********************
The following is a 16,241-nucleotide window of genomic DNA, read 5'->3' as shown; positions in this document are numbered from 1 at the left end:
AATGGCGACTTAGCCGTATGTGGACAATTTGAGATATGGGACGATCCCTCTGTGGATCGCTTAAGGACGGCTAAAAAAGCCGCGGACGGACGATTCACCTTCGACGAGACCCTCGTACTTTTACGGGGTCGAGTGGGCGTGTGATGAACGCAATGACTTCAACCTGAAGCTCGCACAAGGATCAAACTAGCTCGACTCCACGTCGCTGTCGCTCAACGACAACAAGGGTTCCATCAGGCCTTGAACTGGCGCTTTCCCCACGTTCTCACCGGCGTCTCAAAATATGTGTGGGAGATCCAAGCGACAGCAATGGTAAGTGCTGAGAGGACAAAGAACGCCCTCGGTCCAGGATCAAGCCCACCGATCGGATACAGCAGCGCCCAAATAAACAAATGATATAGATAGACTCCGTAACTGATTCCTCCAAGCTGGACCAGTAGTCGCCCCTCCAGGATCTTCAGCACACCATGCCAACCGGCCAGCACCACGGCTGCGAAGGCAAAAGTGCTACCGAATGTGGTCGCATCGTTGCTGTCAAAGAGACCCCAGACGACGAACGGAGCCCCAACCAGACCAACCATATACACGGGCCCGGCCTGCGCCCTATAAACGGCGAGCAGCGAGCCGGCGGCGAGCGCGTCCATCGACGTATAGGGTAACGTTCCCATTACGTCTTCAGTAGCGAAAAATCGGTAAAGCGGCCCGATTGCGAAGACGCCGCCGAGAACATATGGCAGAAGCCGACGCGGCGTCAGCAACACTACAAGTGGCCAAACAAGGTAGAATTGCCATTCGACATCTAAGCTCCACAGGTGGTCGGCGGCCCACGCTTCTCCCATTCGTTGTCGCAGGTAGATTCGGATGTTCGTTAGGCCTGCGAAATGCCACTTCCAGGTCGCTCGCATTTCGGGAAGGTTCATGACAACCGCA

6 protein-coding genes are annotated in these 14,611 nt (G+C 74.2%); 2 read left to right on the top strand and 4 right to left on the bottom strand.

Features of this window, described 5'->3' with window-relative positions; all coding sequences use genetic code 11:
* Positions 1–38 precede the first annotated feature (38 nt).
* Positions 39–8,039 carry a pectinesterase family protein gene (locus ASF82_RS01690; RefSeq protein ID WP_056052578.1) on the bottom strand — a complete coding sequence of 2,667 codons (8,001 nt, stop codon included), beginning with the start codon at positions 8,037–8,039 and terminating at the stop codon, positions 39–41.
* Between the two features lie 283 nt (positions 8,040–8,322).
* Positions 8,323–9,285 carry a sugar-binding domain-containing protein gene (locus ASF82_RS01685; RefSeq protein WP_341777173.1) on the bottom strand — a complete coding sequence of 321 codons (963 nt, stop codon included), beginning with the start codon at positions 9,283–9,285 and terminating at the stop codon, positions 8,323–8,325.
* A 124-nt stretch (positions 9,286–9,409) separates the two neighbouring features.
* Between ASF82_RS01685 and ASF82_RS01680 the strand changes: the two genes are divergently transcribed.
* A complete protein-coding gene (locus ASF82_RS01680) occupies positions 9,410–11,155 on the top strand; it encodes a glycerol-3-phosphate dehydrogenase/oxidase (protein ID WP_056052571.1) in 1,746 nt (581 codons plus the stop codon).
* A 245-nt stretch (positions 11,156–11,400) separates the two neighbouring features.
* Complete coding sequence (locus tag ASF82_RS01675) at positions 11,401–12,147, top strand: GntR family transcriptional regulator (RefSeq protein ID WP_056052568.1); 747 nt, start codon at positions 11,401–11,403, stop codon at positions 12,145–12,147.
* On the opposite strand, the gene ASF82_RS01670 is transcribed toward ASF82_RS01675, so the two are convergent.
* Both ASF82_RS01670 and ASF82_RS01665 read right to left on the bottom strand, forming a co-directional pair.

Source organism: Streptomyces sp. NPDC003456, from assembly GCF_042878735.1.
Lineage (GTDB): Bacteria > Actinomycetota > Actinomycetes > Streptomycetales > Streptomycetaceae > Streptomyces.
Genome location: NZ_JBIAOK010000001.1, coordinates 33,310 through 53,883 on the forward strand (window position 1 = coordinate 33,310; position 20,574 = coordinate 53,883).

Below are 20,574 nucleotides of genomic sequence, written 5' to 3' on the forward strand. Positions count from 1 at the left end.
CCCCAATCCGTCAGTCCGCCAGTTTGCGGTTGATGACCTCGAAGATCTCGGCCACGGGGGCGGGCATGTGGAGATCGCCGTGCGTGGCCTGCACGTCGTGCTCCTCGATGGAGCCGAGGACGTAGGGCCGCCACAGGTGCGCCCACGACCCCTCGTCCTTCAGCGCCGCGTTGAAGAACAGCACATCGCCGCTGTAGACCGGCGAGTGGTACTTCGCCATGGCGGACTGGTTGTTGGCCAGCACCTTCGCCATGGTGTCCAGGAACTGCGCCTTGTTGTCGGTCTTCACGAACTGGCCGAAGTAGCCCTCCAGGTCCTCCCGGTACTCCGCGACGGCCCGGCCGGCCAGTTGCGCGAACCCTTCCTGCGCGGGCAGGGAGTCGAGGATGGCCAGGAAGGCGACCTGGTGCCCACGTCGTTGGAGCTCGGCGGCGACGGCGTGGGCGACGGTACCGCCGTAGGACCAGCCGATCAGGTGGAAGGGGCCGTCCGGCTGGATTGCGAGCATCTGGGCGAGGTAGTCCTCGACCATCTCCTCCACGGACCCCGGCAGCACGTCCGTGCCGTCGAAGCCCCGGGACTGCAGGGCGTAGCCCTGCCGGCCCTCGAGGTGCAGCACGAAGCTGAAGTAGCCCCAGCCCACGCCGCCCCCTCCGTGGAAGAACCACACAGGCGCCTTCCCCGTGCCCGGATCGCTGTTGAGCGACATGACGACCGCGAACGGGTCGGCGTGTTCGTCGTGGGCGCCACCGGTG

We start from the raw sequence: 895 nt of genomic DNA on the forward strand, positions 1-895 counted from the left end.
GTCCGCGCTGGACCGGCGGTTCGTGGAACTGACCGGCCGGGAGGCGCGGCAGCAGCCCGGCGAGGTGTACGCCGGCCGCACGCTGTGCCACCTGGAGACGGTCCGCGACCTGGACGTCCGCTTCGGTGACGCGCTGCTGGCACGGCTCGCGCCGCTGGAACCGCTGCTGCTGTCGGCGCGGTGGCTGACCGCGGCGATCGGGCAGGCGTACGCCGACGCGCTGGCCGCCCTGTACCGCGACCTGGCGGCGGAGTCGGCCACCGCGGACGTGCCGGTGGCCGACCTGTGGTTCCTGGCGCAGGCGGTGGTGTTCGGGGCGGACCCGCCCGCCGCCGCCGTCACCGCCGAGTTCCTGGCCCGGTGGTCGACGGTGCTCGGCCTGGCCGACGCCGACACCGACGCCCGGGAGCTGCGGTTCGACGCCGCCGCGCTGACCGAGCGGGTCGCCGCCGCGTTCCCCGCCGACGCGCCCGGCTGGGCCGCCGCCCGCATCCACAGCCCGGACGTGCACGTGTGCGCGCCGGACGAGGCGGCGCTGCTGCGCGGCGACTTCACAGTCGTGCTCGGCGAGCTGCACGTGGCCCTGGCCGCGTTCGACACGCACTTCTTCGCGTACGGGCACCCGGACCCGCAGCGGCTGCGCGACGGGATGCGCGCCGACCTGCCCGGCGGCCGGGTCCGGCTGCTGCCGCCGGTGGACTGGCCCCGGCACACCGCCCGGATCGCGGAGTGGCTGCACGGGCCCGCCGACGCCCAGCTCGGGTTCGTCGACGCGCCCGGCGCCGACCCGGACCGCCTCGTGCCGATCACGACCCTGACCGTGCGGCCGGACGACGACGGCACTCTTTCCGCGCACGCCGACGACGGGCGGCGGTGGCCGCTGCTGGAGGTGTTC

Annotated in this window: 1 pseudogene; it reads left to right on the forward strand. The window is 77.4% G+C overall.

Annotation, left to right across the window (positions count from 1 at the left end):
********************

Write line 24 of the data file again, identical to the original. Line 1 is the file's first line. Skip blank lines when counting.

Annotation, left to right across the window (positions count from 1 at the left end):